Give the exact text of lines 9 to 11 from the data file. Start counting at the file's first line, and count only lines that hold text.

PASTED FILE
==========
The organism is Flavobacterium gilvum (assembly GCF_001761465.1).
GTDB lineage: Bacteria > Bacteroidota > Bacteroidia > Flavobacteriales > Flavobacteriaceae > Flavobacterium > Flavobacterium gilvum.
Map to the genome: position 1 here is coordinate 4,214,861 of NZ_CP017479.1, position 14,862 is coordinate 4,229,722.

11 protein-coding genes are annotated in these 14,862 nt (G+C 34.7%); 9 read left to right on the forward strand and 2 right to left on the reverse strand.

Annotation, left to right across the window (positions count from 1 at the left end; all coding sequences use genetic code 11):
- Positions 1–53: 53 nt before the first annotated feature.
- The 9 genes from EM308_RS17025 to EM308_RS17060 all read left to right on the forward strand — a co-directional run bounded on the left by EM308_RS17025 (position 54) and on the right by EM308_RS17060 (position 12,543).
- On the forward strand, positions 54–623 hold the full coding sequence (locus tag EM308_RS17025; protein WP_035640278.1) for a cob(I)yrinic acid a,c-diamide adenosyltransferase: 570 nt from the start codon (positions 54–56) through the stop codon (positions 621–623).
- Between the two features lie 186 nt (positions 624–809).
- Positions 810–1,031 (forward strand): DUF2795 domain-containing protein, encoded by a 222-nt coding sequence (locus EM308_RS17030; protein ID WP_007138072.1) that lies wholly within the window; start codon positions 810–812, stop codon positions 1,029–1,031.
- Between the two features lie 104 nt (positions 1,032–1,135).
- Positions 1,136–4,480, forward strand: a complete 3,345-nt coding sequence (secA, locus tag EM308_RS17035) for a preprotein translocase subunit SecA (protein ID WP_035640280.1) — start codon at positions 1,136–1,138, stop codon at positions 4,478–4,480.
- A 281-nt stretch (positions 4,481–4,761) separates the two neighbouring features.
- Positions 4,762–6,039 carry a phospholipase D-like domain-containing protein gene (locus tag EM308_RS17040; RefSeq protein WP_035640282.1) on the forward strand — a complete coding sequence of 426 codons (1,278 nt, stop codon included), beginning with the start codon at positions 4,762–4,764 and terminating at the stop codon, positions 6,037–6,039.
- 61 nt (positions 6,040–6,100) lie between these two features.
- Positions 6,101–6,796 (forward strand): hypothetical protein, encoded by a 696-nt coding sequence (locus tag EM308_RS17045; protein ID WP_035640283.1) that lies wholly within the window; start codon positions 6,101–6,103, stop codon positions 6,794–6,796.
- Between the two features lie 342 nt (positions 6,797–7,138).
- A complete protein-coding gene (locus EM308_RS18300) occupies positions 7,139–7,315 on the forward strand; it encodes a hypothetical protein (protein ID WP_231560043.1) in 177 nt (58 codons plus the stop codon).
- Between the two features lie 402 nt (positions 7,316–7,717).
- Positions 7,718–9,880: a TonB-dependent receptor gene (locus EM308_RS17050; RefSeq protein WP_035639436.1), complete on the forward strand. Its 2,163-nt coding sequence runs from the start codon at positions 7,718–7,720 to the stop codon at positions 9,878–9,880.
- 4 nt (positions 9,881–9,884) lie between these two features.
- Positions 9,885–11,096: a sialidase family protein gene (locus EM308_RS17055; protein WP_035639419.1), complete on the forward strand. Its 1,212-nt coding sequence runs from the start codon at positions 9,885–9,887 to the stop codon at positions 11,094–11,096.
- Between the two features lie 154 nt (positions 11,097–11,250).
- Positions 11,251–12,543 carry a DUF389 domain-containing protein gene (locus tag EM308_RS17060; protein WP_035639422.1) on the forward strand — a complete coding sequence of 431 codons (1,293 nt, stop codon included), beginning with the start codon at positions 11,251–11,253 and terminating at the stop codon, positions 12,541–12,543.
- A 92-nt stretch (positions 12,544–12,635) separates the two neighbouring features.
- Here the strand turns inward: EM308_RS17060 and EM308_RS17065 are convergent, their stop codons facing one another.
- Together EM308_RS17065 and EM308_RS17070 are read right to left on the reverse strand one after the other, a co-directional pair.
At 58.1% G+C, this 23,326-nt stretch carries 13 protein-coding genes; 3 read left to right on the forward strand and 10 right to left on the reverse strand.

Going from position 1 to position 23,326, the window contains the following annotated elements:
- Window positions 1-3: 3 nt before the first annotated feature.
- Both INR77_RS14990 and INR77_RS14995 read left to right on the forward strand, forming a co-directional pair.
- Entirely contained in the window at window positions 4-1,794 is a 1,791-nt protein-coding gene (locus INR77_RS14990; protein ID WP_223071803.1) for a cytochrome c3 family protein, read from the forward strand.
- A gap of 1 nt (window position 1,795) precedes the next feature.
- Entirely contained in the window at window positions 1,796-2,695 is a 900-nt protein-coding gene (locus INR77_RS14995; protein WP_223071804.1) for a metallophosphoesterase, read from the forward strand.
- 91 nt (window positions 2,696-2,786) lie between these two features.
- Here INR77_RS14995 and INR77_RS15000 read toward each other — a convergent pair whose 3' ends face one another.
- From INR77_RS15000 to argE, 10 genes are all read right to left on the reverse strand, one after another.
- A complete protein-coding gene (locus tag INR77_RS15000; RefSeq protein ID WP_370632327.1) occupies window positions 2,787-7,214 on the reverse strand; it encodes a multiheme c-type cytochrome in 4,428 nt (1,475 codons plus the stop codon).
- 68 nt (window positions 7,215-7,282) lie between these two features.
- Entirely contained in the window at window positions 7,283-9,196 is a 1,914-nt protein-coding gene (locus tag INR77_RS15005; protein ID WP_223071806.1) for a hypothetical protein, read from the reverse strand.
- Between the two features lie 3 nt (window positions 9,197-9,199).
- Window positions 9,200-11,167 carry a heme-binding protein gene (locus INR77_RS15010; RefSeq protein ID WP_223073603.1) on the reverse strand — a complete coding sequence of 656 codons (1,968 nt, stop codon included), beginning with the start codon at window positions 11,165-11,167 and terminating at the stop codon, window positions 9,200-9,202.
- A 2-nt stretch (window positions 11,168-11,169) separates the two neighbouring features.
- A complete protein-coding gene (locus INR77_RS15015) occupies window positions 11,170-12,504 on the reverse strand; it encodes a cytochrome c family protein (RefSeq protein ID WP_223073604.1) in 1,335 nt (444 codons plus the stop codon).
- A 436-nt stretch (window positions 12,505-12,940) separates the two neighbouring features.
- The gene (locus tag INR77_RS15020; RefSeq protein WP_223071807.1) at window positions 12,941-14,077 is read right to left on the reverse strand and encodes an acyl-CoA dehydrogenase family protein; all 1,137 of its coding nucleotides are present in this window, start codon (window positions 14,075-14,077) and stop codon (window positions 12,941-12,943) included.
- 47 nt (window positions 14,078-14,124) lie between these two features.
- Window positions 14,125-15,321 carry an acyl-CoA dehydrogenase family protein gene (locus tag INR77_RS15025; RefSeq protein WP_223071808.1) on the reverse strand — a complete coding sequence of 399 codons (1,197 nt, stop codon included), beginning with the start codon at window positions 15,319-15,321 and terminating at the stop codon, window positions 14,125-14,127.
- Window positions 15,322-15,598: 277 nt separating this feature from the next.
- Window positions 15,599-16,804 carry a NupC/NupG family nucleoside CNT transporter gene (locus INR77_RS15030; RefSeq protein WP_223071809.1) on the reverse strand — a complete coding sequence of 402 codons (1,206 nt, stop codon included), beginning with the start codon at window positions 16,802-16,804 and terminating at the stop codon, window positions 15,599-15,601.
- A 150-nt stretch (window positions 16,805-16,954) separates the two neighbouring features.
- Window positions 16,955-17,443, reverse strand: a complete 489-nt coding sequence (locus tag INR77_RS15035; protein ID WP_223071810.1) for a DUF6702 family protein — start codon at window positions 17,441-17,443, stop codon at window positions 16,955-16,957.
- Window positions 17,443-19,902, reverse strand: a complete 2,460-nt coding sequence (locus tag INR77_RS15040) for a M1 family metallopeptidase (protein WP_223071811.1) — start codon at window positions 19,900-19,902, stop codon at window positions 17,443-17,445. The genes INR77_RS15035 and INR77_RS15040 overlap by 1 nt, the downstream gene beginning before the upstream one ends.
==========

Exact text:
- Between the two features lie 186 nt (positions 624–809).
- Positions 810–1,031 (forward strand): DUF2795 domain-containing protein, encoded by a 222-nt coding sequence (locus EM308_RS17030; protein ID WP_007138072.1) that lies wholly within the window; start codon positions 810–812, stop codon positions 1,029–1,031.
- Between the two features lie 104 nt (positions 1,032–1,135).